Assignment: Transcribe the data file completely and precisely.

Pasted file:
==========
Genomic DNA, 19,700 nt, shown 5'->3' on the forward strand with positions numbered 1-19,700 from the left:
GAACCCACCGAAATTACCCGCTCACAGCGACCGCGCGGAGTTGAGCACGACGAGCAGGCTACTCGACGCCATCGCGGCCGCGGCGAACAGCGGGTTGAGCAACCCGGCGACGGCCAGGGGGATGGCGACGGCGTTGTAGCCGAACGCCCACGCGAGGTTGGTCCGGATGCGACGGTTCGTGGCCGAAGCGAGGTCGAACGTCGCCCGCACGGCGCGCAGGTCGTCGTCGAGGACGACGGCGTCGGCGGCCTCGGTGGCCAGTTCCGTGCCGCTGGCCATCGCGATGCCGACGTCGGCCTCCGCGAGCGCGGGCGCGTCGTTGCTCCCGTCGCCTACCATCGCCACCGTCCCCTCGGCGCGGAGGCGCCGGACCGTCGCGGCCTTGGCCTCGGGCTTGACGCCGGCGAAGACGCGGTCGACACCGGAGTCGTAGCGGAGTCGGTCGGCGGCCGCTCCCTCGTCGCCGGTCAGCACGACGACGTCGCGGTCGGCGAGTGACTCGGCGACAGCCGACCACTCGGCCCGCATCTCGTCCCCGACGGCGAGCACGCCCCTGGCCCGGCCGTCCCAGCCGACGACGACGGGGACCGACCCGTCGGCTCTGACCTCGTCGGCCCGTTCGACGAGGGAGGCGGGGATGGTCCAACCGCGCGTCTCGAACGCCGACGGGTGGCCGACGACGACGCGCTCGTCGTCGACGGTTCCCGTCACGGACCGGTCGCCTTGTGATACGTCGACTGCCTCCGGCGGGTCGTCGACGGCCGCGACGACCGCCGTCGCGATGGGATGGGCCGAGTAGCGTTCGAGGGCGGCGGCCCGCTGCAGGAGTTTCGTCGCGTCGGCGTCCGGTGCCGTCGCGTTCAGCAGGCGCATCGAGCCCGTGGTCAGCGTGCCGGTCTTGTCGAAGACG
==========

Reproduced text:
Genomic DNA, 19,700 nt, shown 5'->3' on the forward strand with positions numbered 1-19,700 from the left:
GAACCCACCGAAATTACCCGCTCACAGCGACCGCGCGGAGTTGAGCACGACGAGCAGGCTACTCGACGCCATCGCGGCCGCGGCGAACAGCGGGTTGAGCAACCCGGCGACGGCCAGGGGGATGGCGACGGCGTTGTAGCCGAACGCCCACGCGAGGTTGGTCCGGATGCGACGGTTCGTGGCCGAAGCGAGGTCGAACGTCGCCCGCACGGCGCGCAGGTCGTCGTCGAGGACGACGGCGTCGGCGGCCTCGGTGGCCAGTTCCGTGCCGCTGGCCATCGCGATGCCGACGTCGGCCTCCGCGAGCGCGGGCGCGTCGTTGCTCCCGTCGCCTACCATCGCCACCGTCCCCTCGGCGCGGAGGCGCCGGACCGTCGCGGCCTTGGCCTCGGGCTTGACGCCGGCGAAGACGCGGTCGACACCGGAGTCGTAGCGGAGTCGGTCGGCGGCCGCTCCCTCGTCGCCGGTCAGCACGACGACGTCGCGGTCGGCGAGTGACTCGGCGACAGCCGACCACTCGGCCCGCATCTCGTCCCCGACGGCGAGCACGCCCCTGGCCCGGCCGTCCCAGCCGACGACGACGGGGACCGACCCGTCGGCTCTGACCTCGTCGGCCCGTTCGACGAGGGAGGCGGGGATGGTCCAACCGCGCGTCTCGAACGCCGACGGGTGGCCGACGACGACGCGCTCGTCGTCGACGGTTCCCGTCACGGACCGGTCGCCTTGTGATACGTCGACTGCCTCCGGCGGGTCGTCGACGGCCGCGACGACCGCCGTCGCGATGGGATGGGCCGAGTAGCGTTCGAGGGCGGCGGCCCGCTGCAGGAGTTTCGTCGCGTCGGCGTCCGGTGCCGTCGCGTTCAGCAGGCGCATCGAGCCCGTGGTCAGCGTGCCGGTCTTGTCGAAGACG